For nearly 100 years, Hillcrest’s spiritual history has been rooted in the United Methodist Church and a mission of the Presbyterian Church since 1968. And long before that time, Hillcrest had always been celebrated for providing services to all, regardless of their religious affiliations and their beliefs. Still, we believe that a spiritual connection can make a difference in a person’s complete well-being. That spiritual connection might be faith-based, or it could be based on any integrative approaches that make the mind and body stronger. This spirituality enhances our Culture of Results and leads us to offer outreach projects, educational workshops, retreat days, Sunday services and spiritual conversations frequently held at our famed Hadley Chapel used for Hillcrest clients and staff, the chaplaincy and the community.
Spiritual Services Include
An adolescent boy being educated at Hillcrest spoke to our Chaplain about his behavioral issues. He spoke of the guilt he regularly faces for the things he has done. It became apparent by the tone of his voice and the swelling of his eyes that he wanted forgiveness for his indiscretions. Understanding this, our Chaplain told him about grace and forgiveness. And then, as the young boy prayed, he was overwhelmed with emotions and had tears running down his face. He was grateful that we recognized his struggles, and we were humbled by the opportunity to serve him.
Though Kay is only 21, she has lived through many challenges and a lot of disappointment. While attending church with her foster mother, she realized how difficult it was to trust people, particularly when so many had left her behind. She asked why God would love her when she has a mental illness and hadn’t always done the right things. When talking about forgiveness, she began to cry and found it difficult to believe God would forgive her. Because of her experience at church, along with the compassionate staff at Hillcrest, Kay now feels safe and believes only God could have provided that peace.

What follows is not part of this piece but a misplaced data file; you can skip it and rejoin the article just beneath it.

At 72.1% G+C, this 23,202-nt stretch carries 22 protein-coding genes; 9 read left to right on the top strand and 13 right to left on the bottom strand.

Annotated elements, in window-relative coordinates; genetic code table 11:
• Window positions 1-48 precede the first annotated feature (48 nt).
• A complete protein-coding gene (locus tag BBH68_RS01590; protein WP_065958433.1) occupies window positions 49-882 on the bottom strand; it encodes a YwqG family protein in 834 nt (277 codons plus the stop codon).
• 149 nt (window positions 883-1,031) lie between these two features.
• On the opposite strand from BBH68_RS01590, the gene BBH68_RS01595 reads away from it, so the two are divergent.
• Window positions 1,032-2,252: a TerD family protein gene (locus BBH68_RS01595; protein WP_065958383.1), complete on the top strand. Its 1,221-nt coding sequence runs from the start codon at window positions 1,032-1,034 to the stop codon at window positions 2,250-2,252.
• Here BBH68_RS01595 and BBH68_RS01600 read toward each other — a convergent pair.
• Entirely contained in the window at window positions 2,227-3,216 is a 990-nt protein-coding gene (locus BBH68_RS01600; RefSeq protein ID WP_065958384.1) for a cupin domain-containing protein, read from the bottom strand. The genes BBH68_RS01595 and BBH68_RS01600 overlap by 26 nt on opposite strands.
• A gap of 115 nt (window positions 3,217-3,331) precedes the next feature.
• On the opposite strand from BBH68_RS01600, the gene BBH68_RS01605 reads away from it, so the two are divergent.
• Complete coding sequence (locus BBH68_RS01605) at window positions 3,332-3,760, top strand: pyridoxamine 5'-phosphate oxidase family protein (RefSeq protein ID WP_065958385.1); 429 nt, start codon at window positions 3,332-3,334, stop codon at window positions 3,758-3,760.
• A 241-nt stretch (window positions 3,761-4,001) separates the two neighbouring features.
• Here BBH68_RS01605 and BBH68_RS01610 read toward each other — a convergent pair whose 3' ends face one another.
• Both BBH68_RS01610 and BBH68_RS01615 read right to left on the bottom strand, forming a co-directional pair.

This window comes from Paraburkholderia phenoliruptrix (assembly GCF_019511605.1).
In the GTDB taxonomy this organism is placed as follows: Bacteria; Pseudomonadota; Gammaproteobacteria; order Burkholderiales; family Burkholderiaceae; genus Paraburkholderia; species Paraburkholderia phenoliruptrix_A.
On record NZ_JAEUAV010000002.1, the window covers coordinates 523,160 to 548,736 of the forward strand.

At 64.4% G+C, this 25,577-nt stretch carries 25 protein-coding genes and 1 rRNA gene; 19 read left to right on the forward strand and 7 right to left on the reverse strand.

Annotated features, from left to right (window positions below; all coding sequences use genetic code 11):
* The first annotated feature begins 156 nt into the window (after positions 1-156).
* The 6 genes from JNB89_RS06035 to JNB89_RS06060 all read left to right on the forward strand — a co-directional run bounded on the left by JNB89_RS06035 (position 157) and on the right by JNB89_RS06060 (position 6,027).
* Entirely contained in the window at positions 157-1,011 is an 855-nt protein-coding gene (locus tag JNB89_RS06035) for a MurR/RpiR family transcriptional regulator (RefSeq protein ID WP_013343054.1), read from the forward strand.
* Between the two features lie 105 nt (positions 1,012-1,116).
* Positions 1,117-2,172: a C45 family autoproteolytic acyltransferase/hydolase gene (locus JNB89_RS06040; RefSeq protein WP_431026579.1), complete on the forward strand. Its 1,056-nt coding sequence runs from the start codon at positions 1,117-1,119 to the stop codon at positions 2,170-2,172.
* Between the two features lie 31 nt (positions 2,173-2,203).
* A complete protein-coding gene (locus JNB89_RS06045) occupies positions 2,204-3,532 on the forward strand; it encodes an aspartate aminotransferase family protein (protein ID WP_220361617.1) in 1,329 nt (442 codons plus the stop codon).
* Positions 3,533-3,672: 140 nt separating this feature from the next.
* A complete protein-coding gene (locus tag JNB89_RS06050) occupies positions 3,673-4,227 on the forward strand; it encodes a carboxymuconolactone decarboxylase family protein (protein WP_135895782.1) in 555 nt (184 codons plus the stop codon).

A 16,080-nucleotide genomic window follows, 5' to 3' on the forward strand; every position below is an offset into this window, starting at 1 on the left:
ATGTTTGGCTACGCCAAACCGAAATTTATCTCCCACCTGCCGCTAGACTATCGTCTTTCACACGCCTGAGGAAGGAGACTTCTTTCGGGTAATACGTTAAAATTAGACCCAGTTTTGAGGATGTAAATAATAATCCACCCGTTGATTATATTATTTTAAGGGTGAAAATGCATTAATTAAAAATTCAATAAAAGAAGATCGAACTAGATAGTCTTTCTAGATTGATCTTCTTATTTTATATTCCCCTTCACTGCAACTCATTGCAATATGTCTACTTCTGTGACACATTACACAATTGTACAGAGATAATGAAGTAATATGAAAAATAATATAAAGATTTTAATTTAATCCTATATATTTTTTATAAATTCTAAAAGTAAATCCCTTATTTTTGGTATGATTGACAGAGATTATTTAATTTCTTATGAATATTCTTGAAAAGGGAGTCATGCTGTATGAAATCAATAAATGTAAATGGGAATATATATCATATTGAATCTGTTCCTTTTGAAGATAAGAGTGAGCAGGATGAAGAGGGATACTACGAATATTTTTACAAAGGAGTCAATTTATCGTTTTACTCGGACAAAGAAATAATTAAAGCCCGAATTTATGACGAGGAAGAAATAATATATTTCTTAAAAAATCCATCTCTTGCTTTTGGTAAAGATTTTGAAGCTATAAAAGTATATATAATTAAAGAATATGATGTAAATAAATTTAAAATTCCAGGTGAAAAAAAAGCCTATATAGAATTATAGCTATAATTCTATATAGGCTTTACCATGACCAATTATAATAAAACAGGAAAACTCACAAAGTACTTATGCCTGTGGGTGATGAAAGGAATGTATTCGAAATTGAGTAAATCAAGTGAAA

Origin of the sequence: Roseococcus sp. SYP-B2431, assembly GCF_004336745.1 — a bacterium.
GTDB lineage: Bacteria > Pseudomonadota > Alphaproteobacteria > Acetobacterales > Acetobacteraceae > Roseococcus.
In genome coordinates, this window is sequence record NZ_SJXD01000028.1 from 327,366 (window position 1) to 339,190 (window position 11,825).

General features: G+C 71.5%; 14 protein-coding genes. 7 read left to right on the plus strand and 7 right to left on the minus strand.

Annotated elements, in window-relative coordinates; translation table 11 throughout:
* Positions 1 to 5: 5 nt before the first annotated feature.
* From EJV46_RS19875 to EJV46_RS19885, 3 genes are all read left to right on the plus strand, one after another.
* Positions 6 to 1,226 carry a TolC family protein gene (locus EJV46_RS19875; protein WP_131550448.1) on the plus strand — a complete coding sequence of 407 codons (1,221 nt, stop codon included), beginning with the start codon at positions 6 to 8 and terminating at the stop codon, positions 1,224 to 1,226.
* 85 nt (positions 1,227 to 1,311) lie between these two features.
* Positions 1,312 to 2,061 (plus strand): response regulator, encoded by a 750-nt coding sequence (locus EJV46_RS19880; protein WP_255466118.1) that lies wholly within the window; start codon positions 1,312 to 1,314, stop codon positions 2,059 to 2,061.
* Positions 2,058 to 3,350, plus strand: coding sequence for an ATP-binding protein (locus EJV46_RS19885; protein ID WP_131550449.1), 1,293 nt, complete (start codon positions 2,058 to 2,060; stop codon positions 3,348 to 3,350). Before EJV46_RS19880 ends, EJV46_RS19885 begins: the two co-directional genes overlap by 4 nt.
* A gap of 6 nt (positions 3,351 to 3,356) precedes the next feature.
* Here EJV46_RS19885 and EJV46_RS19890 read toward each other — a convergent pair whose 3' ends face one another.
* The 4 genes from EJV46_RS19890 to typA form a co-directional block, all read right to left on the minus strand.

My name is John Emery and I am pleased to come on board as a chaplain at Hillcrest. Oddly enough, no-one in my family has ever entered into the clergy. Most had something to do with the medical field or social work. In that sense, I am proudly different, yet very grateful to come out of such a background. My educational background is principally scholastic. I take care to buttress my faith, with as much scholarship and wisdom from the ages as I can. History, the Classics in particular, has always been my primary interest. Though through my seminary studies, the period of the Reformation, and its policies and religious intricacies has made a prominent rising in my mind. Through relationship, through discipleship, and through scholarship, I hope that I can show and offer the Love and compassion of the Holy Trinity, to all whom God loves. As a cleric, I sit at a crossroads between the words and wisdom of many saints and servants, scientist and philosophers, and the simple love of God in Jesus Christ, who offers His grace to us all. It is an honor to be in this position, and I pray that I may be a righteous servant, bearing the image of Christ, to all whom God loves. Glory to the Father, and to the Son, and to the Holy Spirit, Amen.
Hi! My name is David Ploenske, and I am the new Youth Chaplain here at Hillcrest. I graduated with my Bachelor’s degree last year from the University of Dubuque with a double-major in Religion and Philosophy. I ran cross-country and track and field for four years there. I am a HUGE Packers and Cubs fan! I put God first in my life and value building relationships with people. I look forward to getting to know you all! - David
As we come to the close of 2016, several items that have come across my desk and computer this past week are a reminder that the adoption stories from Hillcrest’s 120 years have had am amazing impact on thousands of families. It was the mission of our founder, Dr. Nancy Hill, M.D. in 1896 to […]Read More
I remember the first time I learned about suicide. I was in middle school and one of the boys in my neighborhood hung himself. It was a very difficult thing for me to wrap my mind around at that young age. Equally confusing was the secrecy around the topic. People only spoke about it the […]Read More